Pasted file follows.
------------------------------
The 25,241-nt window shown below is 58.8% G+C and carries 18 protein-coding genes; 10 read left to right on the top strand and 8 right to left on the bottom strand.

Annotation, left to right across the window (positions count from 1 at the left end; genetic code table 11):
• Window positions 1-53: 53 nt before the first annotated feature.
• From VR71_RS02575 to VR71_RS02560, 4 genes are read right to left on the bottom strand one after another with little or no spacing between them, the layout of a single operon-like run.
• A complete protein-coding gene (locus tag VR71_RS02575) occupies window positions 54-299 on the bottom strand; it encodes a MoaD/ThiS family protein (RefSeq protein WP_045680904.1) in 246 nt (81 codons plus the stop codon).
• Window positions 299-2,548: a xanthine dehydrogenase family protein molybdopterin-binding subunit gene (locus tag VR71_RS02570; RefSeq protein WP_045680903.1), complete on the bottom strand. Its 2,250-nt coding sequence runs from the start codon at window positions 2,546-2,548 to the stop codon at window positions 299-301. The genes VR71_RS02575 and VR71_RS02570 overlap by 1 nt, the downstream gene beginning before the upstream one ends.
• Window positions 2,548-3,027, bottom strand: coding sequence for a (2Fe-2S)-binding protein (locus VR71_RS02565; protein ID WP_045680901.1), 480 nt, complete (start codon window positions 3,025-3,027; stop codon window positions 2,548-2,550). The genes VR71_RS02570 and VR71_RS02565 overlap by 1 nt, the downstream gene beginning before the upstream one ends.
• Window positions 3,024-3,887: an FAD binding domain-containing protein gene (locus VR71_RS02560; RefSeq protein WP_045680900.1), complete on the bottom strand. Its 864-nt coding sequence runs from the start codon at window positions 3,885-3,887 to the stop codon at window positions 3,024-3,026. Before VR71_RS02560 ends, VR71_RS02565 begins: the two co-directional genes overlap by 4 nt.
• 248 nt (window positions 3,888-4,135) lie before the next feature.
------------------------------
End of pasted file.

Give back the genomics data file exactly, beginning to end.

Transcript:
The 25,241-nt window shown below is 58.8% G+C and carries 18 protein-coding genes; 10 read left to right on the top strand and 8 right to left on the bottom strand.

Annotation, left to right across the window (positions count from 1 at the left end; genetic code table 11):
• Window positions 1-53: 53 nt before the first annotated feature.
• From VR71_RS02575 to VR71_RS02560, 4 genes are read right to left on the bottom strand one after another with little or no spacing between them, the layout of a single operon-like run.
• A complete protein-coding gene (locus tag VR71_RS02575) occupies window positions 54-299 on the bottom strand; it encodes a MoaD/ThiS family protein (RefSeq protein WP_045680904.1) in 246 nt (81 codons plus the stop codon).
• Window positions 299-2,548: a xanthine dehydrogenase family protein molybdopterin-binding subunit gene (locus tag VR71_RS02570; RefSeq protein WP_045680903.1), complete on the bottom strand. Its 2,250-nt coding sequence runs from the start codon at window positions 2,546-2,548 to the stop codon at window positions 299-301. The genes VR71_RS02575 and VR71_RS02570 overlap by 1 nt, the downstream gene beginning before the upstream one ends.
• Window positions 2,548-3,027, bottom strand: coding sequence for a (2Fe-2S)-binding protein (locus VR71_RS02565; protein ID WP_045680901.1), 480 nt, complete (start codon window positions 3,025-3,027; stop codon window positions 2,548-2,550). The genes VR71_RS02570 and VR71_RS02565 overlap by 1 nt, the downstream gene beginning before the upstream one ends.
• Window positions 3,024-3,887: an FAD binding domain-containing protein gene (locus VR71_RS02560; RefSeq protein WP_045680900.1), complete on the bottom strand. Its 864-nt coding sequence runs from the start codon at window positions 3,885-3,887 to the stop codon at window positions 3,024-3,026. Before VR71_RS02560 ends, VR71_RS02565 begins: the two co-directional genes overlap by 4 nt.
• 248 nt (window positions 3,888-4,135) lie before the next feature.